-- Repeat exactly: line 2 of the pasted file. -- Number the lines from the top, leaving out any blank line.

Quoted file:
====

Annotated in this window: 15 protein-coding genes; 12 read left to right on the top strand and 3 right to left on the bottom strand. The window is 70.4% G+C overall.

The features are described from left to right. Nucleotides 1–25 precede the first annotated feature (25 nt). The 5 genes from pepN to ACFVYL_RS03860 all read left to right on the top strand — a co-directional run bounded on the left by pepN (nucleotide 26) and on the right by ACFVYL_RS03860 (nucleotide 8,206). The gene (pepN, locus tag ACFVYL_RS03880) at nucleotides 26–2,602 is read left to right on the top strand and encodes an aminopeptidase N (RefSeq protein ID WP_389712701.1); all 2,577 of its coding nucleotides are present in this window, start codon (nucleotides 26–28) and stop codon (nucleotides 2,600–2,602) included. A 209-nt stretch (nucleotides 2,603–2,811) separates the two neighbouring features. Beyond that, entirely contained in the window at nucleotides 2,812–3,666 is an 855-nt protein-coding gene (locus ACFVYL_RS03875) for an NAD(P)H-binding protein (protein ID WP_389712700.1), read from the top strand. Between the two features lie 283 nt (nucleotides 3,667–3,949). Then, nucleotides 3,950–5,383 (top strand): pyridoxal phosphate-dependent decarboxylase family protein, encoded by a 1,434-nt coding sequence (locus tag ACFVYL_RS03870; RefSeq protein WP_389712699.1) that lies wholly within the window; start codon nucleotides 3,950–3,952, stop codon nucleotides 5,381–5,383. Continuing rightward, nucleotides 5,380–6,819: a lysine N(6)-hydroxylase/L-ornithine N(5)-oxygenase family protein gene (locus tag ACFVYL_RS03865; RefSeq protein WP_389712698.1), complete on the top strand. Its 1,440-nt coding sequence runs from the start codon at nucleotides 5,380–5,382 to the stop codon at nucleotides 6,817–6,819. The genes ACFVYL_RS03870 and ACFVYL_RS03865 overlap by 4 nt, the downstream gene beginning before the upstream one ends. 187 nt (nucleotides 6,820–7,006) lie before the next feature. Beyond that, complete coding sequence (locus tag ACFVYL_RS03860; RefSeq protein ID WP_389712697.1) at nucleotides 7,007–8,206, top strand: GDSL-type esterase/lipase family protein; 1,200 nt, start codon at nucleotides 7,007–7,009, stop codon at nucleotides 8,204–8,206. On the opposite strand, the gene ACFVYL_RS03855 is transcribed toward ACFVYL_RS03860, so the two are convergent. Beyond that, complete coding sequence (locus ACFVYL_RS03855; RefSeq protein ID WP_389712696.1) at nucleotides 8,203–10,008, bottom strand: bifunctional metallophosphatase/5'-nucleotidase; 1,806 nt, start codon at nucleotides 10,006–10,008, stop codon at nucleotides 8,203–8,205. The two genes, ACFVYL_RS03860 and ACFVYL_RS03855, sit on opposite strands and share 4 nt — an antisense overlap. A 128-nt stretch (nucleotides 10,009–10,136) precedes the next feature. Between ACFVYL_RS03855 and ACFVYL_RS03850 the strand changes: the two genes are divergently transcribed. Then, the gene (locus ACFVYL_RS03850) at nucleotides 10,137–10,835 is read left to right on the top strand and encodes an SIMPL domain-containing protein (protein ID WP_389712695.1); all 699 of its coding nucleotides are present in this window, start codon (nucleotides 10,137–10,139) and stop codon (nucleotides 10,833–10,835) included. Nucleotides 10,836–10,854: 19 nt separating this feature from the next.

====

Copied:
The features are described from left to right. Nucleotides 1–25 precede the first annotated feature (25 nt). The 5 genes from pepN to ACFVYL_RS03860 all read left to right on the top strand — a co-directional run bounded on the left by pepN (nucleotide 26) and on the right by ACFVYL_RS03860 (nucleotide 8,206). The gene (pepN, locus tag ACFVYL_RS03880) at nucleotides 26–2,602 is read left to right on the top strand and encodes an aminopeptidase N (RefSeq protein ID WP_389712701.1); all 2,577 of its coding nucleotides are present in this window, start codon (nucleotides 26–28) and stop codon (nucleotides 2,600–2,602) included. A 209-nt stretch (nucleotides 2,603–2,811) separates the two neighbouring features. Beyond that, entirely contained in the window at nucleotides 2,812–3,666 is an 855-nt protein-coding gene (locus ACFVYL_RS03875) for an NAD(P)H-binding protein (protein ID WP_389712700.1), read from the top strand. Between the two features lie 283 nt (nucleotides 3,667–3,949). Then, nucleotides 3,950–5,383 (top strand): pyridoxal phosphate-dependent decarboxylase family protein, encoded by a 1,434-nt coding sequence (locus tag ACFVYL_RS03870; RefSeq protein WP_389712699.1) that lies wholly within the window; start codon nucleotides 3,950–3,952, stop codon nucleotides 5,381–5,383. Continuing rightward, nucleotides 5,380–6,819: a lysine N(6)-hydroxylase/L-ornithine N(5)-oxygenase family protein gene (locus tag ACFVYL_RS03865; RefSeq protein WP_389712698.1), complete on the top strand. Its 1,440-nt coding sequence runs from the start codon at nucleotides 5,380–5,382 to the stop codon at nucleotides 6,817–6,819. The genes ACFVYL_RS03870 and ACFVYL_RS03865 overlap by 4 nt, the downstream gene beginning before the upstream one ends. 187 nt (nucleotides 6,820–7,006) lie before the next feature. Beyond that, complete coding sequence (locus tag ACFVYL_RS03860; RefSeq protein ID WP_389712697.1) at nucleotides 7,007–8,206, top strand: GDSL-type esterase/lipase family protein; 1,200 nt, start codon at nucleotides 7,007–7,009, stop codon at nucleotides 8,204–8,206. On the opposite strand, the gene ACFVYL_RS03855 is transcribed toward ACFVYL_RS03860, so the two are convergent. Beyond that, complete coding sequence (locus ACFVYL_RS03855; RefSeq protein ID WP_389712696.1) at nucleotides 8,203–10,008, bottom strand: bifunctional metallophosphatase/5'-nucleotidase; 1,806 nt, start codon at nucleotides 10,006–10,008, stop codon at nucleotides 8,203–8,205. The two genes, ACFVYL_RS03860 and ACFVYL_RS03855, sit on opposite strands and share 4 nt — an antisense overlap. A 128-nt stretch (nucleotides 10,009–10,136) precedes the next feature. Between ACFVYL_RS03855 and ACFVYL_RS03850 the strand changes: the two genes are divergently transcribed. Then, the gene (locus ACFVYL_RS03850) at nucleotides 10,137–10,835 is read left to right on the top strand and encodes an SIMPL domain-containing protein (protein ID WP_389712695.1); all 699 of its coding nucleotides are present in this window, start codon (nucleotides 10,137–10,139) and stop codon (nucleotides 10,833–10,835) included. Nucleotides 10,836–10,854: 19 nt separating this feature from the next.